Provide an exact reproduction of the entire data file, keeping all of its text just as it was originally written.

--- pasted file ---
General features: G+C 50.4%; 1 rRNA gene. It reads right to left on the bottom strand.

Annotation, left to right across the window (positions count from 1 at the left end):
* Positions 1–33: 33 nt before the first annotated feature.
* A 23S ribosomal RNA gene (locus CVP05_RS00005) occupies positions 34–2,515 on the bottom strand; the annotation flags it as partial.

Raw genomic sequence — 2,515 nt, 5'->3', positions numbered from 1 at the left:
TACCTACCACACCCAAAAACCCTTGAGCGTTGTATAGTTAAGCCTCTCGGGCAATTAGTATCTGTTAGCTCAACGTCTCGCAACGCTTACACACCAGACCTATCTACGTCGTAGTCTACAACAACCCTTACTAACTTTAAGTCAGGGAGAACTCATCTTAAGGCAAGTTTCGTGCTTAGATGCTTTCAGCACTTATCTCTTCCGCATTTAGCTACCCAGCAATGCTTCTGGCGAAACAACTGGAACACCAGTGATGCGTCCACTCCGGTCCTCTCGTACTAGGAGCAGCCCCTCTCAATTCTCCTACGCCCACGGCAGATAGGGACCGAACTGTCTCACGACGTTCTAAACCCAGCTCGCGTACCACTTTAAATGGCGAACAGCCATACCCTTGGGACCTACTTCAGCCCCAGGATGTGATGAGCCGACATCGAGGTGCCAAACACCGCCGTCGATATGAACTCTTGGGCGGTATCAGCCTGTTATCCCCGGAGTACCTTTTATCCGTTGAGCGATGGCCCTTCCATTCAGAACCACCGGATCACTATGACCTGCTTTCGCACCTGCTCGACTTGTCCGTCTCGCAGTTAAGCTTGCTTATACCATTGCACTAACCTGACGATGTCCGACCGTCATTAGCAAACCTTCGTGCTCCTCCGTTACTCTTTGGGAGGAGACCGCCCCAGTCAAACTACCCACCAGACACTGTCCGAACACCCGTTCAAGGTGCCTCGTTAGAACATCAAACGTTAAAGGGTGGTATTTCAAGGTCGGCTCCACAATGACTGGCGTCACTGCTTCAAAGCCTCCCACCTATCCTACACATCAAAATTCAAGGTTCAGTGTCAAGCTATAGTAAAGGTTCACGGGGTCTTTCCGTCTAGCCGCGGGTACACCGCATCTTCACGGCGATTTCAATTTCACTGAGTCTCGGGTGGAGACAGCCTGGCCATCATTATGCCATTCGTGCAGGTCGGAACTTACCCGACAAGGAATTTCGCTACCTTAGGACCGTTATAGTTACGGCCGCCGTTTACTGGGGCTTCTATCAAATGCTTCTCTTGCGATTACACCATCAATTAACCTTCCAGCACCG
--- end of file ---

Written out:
General features: G+C 50.4%; 1 rRNA gene. It reads right to left on the bottom strand.

Annotation, left to right across the window (positions count from 1 at the left end):
* Positions 1–33: 33 nt before the first annotated feature.
* A 23S ribosomal RNA gene (locus CVP05_RS00005) occupies positions 34–2,515 on the bottom strand; the annotation flags it as partial.

Raw genomic sequence — 2,515 nt, 5'->3', positions numbered from 1 at the left:
TACCTACCACACCCAAAAACCCTTGAGCGTTGTATAGTTAAGCCTCTCGGGCAATTAGTATCTGTTAGCTCAACGTCTCGCAACGCTTACACACCAGACCTATCTACGTCGTAGTCTACAACAACCCTTACTAACTTTAAGTCAGGGAGAACTCATCTTAAGGCAAGTTTCGTGCTTAGATGCTTTCAGCACTTATCTCTTCCGCATTTAGCTACCCAGCAATGCTTCTGGCGAAACAACTGGAACACCAGTGATGCGTCCACTCCGGTCCTCTCGTACTAGGAGCAGCCCCTCTCAATTCTCCTACGCCCACGGCAGATAGGGACCGAACTGTCTCACGACGTTCTAAACCCAGCTCGCGTACCACTTTAAATGGCGAACAGCCATACCCTTGGGACCTACTTCAGCCCCAGGATGTGATGAGCCGACATCGAGGTGCCAAACACCGCCGTCGATATGAACTCTTGGGCGGTATCAGCCTGTTATCCCCGGAGTACCTTTTATCCGTTGAGCGATGGCCCTTCCATTCAGAACCACCGGATCACTATGACCTGCTTTCGCACCTGCTCGACTTGTCCGTCTCGCAGTTAAGCTTGCTTATACCATTGCACTAACCTGACGATGTCCGACCGTCATTAGCAAACCTTCGTGCTCCTCCGTTACTCTTTGGGAGGAGACCGCCCCAGTCAAACTACCCACCAGACACTGTCCGAACACCCGTTCAAGGTGCCTCGTTAGAACATCAAACGTTAAAGGGTGGTATTTCAAGGTCGGCTCCACAATGACTGGCGTCACTGCTTCAAAGCCTCCCACCTATCCTACACATCAAAATTCAAGGTTCAGTGTCAAGCTATAGTAAAGGTTCACGGGGTCTTTCCGTCTAGCCGCGGGTACACCGCATCTTCACGGCGATTTCAATTTCACTGAGTCTCGGGTGGAGACAGCCTGGCCATCATTATGCCATTCGTGCAGGTCGGAACTTACCCGACAAGGAATTTCGCTACCTTAGGACCGTTATAGTTACGGCCGCCGTTTACTGGGGCTTCTATCAAATGCTTCTCTTGCGATTACACCATCAATTAACCTTCCAGCACCG